Thailand putting green performance in July: a summary
Measurements of green speed and surface hardness from 19 golf courses
While Eric Reasor was collecting the data on ball roll dispersion in Thailand – read yesterday’s post for more about that – I collected data on the the same greens. The data summary shown here are the data I collected from 19 greens on 19 different courses. The grasses on these greens included various bermudagrass varieties, seashore paspalum, and manilagrass.
I took 3 stimpmeter readings per green, measured 9 locations per green with a 500 g Clegg soil impact tester, and used a TDR-300 with 7.5 cm rods to measure soil water content at those same 9 locations. I also made some measurements of soil temperature, surface temperature, and air temperature.
I showed the distribution of air temperature (median was 31.8°C) and heat index (median was 38.9°C) in a previous post.
Here’s the summary of soil and surface temperature from these greens.
Putting greens in Thailand tend to be relatively soft, and the measurements in July were consistent with previous measurements.
This is the distribution of soil water content.
This is the distribution of green speed.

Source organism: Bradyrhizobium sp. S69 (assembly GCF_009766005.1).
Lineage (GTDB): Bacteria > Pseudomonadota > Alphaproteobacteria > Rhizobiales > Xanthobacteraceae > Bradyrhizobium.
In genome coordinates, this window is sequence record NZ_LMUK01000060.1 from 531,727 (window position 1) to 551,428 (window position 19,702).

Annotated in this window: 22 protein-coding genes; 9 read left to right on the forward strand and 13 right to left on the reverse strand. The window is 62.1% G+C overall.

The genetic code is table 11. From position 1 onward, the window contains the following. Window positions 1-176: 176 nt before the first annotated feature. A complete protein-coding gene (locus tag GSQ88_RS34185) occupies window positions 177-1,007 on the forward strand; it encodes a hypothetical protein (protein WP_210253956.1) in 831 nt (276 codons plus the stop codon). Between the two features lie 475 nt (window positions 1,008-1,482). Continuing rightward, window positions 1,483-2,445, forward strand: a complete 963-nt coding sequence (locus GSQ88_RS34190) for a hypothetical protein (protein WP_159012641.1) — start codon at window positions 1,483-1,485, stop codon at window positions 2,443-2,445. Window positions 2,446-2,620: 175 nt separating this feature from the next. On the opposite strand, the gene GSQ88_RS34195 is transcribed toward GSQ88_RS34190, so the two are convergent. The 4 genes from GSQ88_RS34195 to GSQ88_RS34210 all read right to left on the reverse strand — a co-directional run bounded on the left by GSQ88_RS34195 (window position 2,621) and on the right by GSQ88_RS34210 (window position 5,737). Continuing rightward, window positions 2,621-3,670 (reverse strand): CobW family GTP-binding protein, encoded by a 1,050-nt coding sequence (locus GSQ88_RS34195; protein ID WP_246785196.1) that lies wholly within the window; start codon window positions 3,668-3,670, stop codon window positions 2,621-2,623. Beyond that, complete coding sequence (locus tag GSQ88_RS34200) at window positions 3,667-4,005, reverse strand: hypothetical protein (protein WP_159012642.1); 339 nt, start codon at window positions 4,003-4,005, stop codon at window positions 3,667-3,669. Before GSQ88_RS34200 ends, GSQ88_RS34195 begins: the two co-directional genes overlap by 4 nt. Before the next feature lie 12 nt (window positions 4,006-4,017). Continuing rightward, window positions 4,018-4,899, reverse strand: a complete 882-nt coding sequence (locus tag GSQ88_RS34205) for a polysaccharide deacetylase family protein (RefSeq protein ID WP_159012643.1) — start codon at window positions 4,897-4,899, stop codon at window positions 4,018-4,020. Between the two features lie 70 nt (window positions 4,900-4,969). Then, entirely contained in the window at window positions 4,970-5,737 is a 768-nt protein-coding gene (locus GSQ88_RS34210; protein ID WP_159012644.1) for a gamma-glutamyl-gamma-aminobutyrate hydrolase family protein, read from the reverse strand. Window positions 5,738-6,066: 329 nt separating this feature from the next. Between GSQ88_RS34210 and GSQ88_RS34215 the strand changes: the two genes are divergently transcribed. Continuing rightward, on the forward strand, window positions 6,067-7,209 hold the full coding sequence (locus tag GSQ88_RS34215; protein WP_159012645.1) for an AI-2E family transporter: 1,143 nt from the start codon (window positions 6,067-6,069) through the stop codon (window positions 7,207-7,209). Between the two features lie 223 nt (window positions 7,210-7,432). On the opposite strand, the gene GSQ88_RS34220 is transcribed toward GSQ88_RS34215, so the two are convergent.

I measured the speed on each green in 3 different locations. With that, I get some idea not only of the green speed, but also about the variation in green speed. I express the variation in green speed within a green as the coefficient of variation (cv), which is the standard deviation of the measurements on a green divided by the mean of the measurements on a green.
Then I compared the distribution of cv for the 19 greens measured in Thailand with the cv for 26 greens measured during the recent KBC Augusta tournament in Japan. Under tournament conditions, there was slightly less variation in green speed. But many of the greens in Thailand had variation the same as measured during a tournament.
For more summaries of putting green measurements, and of measurements from greens in Thailand, see this post on playing with numbers. There are links to handouts and other data sources there. Or look at the charts in these slides: